Mankind has been honoring mothers since antiquity. In the days of old, only goddesses and mythical female deities were glorified. The ancient Greeks paid tribute to Rhea, mother of many Grecian Gods, while the Egyptians venerated Isis, mother of the pharaohs. Each of these cultures celebrated for several days with parades, games, decorations and food. As Christianity spread the practice of honoring the “Mother Church” became customary. The Mother Church was the church at which one was baptized. Parishioners would pay tribute to their church by decorating it with jewels, flowers and other offerings.
The practice of honoring our “human mothers” began several centuries ago. In the 1600’s European church officials, by a clerical decree, declared that human mothers would now be included in the day of Mothering. This practice would be left behind as British colonist came to America. It would be centuries later before American Anna Jarvis would advocate for a Mother’s Work Day. After Anna died in 1905, her daughter, also named Anna, continued promoting Mother’s Day and in 1914, President Woodrow Wilson signed the bill making Mother’s Day a national holiday.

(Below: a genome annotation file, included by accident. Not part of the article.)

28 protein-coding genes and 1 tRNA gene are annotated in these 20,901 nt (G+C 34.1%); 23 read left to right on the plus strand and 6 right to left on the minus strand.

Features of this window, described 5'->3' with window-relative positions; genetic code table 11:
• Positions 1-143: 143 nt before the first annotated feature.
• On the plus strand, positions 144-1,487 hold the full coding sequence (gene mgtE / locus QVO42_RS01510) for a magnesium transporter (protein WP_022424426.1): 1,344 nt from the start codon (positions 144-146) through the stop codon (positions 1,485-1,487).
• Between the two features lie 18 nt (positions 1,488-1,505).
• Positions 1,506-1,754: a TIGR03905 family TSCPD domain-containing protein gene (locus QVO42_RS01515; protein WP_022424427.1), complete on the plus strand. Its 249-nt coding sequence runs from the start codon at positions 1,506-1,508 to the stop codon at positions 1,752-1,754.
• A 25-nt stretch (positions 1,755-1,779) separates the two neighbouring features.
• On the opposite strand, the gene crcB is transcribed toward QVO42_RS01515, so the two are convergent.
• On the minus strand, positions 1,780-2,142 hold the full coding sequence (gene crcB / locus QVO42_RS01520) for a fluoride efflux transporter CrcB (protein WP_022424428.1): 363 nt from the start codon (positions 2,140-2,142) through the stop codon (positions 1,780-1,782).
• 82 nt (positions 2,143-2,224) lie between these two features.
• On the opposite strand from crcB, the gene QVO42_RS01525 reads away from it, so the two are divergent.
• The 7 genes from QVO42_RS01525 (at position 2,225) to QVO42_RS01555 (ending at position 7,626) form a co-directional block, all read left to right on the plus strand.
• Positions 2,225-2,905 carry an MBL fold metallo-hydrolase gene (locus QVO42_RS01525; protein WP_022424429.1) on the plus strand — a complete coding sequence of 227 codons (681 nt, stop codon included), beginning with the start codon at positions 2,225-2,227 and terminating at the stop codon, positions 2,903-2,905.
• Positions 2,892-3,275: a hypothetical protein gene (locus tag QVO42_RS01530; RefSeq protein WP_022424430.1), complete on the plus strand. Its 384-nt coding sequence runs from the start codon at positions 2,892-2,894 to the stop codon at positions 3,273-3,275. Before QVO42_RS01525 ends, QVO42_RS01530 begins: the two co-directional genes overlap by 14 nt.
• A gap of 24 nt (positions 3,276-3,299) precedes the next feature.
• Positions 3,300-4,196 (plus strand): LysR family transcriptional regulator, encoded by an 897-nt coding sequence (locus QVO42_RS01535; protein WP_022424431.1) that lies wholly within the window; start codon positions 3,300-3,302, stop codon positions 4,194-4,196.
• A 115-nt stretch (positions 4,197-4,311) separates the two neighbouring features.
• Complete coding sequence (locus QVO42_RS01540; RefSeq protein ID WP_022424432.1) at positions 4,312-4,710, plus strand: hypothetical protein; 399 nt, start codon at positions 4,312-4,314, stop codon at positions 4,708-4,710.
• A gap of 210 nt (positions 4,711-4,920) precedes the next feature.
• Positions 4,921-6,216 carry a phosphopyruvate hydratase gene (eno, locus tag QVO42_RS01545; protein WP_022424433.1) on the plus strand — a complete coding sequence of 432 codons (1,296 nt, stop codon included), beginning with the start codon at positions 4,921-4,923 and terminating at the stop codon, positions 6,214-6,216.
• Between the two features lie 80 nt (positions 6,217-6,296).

The American model of a Mother’s Day celebration has spread to most parts of the world and the tradition of giving flowers, jewels and meaningful gifts remains the number one way to honor one’s mother and celebrate their influence on society.
“Your arms were always open when I needed a hug. Your heart understood when I needed a friend. Your gentle eyes were stern when I needed a lesson. Your strength and love has guided me and gave me wings to fly.”- Sarah Malin